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Newton: What about the Port of Los Angeles?

ElectionsEnvironmental IssuesEnvironmental PollutionPoliticsEric GarcettiPort of Los AngelesAir Pollution

It's fun for mayoral candidates to imagine eliminating potholes or building new trains to link the Valley to the Westside. It's not hard to support a spiffed-up LAX (really, what's hard to believe is that it's taken this long) or legions of new police officers making Los Angeles safe. What you don't often hear from these candidates, however, is a thoughtful vision for the Port of Los Angeles.

The port can seem far away, but it's crucial to the city's life. Every year, more than $250 billion worth of cargo passes through its 7,500 acres of docks and cranes. Cruise ships load and unload. The battleship Iowa is docked there. The cargo alone is enough to support nearly 1 million jobs in Southern California and about 3.6 million nationally. As an industry, it makes Hollywood seem trivial.

Given that, you might think both mayoral candidates would have volumes to say about how they plan to run this facility. Nope.

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Controller Wendy Greuel recently released her comprehensive "Leading L.A. Forward," an impressive and detailed menu of her policy prescriptions for balancing the city budget, creating jobs and reforming education, among other things.

But here's all it says about the port: "I will work closely with … the Port of Los Angeles to expedite green-growth projects that will position the port to compete in the face of the Panama Canal expansion."

And Councilman Eric Garcetti's summary of his "record and agenda" doesn't mention the port at all.

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Outgoing Mayor Antonio Villaraigosa can point to his stewardship of the port with pride — traffic plummeted at the outset of the recession but has steadily climbed. Emissions have been dramatically reduced. But there's still room for improvement. Some port customers complain that projects take too long to approve, and some Long Beach residents and leaders feel Villaraigosa has treated them high-handedly.

The good news is that the management of the port is capable and on the case. Under the leadership of Geraldine Knatz, its executive director, the port has compiled a five-year plan to keep the facility competitive while maintaining its relationships with customers and neighbors and building on its financial strength.

That's a sound start, but the future will be complicated. Even as the port is preparing to accommodate larger ships that will soon pass through the widened Panama Canal, Knatz warns that some cargo from Southern Asia is turning west and making its way through the Suez Canal. At the same time, shipyards are upgrading on the west coast of Canada and Mexico, both eager to pick off Pacific traffic.

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"You can't just focus on one thing," Knatz said of the shipping business. "You've got to watch your back."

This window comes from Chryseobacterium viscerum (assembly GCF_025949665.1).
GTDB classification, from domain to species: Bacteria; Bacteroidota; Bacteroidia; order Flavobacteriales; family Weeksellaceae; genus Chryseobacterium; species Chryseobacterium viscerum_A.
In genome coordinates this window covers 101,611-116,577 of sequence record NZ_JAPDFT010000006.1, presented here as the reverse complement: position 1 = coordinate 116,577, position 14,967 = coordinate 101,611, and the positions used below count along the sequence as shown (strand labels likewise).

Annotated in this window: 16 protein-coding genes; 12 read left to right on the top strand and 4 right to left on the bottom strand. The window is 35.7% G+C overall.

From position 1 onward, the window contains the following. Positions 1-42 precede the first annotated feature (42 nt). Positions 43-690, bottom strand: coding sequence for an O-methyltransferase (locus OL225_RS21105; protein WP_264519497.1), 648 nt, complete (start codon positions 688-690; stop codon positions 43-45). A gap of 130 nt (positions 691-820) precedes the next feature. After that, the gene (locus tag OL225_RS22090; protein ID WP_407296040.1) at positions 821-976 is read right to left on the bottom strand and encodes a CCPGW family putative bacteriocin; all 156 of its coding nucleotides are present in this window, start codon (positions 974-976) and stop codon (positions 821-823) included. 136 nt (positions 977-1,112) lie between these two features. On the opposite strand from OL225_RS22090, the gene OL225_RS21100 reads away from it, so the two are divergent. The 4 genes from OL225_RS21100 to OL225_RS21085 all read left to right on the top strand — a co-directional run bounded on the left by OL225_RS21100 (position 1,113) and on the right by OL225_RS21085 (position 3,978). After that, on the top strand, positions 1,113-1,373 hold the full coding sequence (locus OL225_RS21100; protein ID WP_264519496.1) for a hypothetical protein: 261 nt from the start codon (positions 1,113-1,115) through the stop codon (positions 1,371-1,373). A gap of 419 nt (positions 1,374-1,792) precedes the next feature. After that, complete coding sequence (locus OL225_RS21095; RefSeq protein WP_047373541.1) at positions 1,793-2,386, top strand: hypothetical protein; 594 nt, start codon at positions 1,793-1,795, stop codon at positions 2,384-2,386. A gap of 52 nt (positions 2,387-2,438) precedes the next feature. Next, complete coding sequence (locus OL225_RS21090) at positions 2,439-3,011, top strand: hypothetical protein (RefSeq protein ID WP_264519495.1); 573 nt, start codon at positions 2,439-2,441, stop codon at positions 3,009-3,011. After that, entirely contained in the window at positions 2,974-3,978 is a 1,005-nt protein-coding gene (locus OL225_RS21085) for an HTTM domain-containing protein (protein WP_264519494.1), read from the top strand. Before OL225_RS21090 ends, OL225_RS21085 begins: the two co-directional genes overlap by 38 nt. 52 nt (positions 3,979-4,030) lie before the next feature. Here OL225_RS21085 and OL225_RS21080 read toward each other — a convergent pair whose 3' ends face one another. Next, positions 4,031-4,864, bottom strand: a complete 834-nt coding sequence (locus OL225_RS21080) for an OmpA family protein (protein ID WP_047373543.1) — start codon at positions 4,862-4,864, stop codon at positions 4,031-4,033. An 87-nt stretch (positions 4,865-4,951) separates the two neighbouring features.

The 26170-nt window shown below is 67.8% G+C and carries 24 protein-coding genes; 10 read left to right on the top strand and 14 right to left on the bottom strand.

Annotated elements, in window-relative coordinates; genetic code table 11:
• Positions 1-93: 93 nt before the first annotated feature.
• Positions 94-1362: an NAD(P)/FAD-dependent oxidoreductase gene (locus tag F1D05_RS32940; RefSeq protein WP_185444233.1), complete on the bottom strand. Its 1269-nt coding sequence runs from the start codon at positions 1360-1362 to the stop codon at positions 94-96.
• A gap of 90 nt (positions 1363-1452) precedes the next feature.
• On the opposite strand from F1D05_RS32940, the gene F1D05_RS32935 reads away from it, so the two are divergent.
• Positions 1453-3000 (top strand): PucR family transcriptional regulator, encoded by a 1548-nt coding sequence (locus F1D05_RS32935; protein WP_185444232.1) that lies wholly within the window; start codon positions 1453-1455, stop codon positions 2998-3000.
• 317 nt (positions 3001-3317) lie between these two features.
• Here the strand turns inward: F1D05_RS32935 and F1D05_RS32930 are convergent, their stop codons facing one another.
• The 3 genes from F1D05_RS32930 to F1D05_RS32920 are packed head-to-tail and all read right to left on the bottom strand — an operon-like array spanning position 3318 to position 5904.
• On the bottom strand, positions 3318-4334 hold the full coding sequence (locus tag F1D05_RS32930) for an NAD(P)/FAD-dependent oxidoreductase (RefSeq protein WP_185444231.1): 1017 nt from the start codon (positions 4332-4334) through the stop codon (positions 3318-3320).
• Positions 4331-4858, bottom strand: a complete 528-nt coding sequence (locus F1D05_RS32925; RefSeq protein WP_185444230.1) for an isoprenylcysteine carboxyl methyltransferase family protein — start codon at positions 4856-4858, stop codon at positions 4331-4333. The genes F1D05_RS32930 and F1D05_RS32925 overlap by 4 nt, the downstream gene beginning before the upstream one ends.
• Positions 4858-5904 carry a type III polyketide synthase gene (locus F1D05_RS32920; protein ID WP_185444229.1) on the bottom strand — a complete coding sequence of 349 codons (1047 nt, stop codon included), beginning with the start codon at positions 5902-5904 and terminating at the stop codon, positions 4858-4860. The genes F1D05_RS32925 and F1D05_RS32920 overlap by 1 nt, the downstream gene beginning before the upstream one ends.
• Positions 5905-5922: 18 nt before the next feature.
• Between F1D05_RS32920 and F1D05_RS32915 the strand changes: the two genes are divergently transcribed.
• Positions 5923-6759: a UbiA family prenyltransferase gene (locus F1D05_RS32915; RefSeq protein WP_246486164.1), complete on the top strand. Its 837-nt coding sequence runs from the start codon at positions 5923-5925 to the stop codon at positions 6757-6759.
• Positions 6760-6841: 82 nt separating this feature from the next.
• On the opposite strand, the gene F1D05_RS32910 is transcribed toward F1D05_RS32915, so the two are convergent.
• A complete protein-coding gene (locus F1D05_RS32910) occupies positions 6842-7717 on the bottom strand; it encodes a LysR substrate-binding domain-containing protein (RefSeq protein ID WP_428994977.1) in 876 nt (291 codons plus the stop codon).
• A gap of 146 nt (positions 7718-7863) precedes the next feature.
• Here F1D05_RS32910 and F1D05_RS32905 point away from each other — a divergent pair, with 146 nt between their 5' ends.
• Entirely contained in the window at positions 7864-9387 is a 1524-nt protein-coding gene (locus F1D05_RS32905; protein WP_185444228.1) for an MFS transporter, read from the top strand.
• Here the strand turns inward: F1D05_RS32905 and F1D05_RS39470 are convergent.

It's a constant struggle to supply shippers with efficient berths and ready access to the national rail network. As long as shippers have those, they can unload quickly and disperse their goods across North America.

But there are other concerns. Port traffic creates jobs but also congestion and air pollution as trucks shuttle cargo from the docks to the closest rail yards. Today, that means a 24-mile trek up the 710 Freeway.

A much-debated proposal to build a new yard just a few miles from the port would create shorter trips and reduce air pollution but concentrate loading activity in Wilmington. The next mayor will need to find ways to help the area balance the economic and environmental benefits of the rail yard with the concerns of neighbors.

Garcetti has shown an inclination to flinch in the face of pressure, recently announcing that he would not favor the reconfiguration of the north runway at LAX, which is opposed by neighbors. He hedged a bit last week on the port rail yard project, saying he supported it but wanted some more details about displaced jobs and zero-emission trucks.

Greuel was in about the same place: She supports it, while also saying she wants to mitigate negative effects.

That's a frustrating microcosm of the campaign: Both support it. Sort of.

There are real issues needing the mayor's attention at the port. When automated cranes were installed there a few years ago, for instance, Villaraigosa transferred safety responsibility from the city's Building and Safety Department, which had no expertise in that machinery, to the harbor staff, which did. That small shift expedited the project and helped keep the port competitive.

City Councilman Joe Buscaino represents the area and knows it well. He said the next mayor — Buscaino has endorsed Garcetti — needs to focus on keeping the port competitive, protecting the environment and developing the waterfront from San Pedro to Wilmington. The port must respect its neighbors, he stressed, but it must thrive as a business too.

"The port is a huge asset," Buscaino said. "We have to make sure it's competitive."

Jim Newton’s column appears Mondays. His latest book is "Eisenhower: The White House Years." Reach him at jim.newton@latimes.com or follow him on Twitter: @newton_jim.

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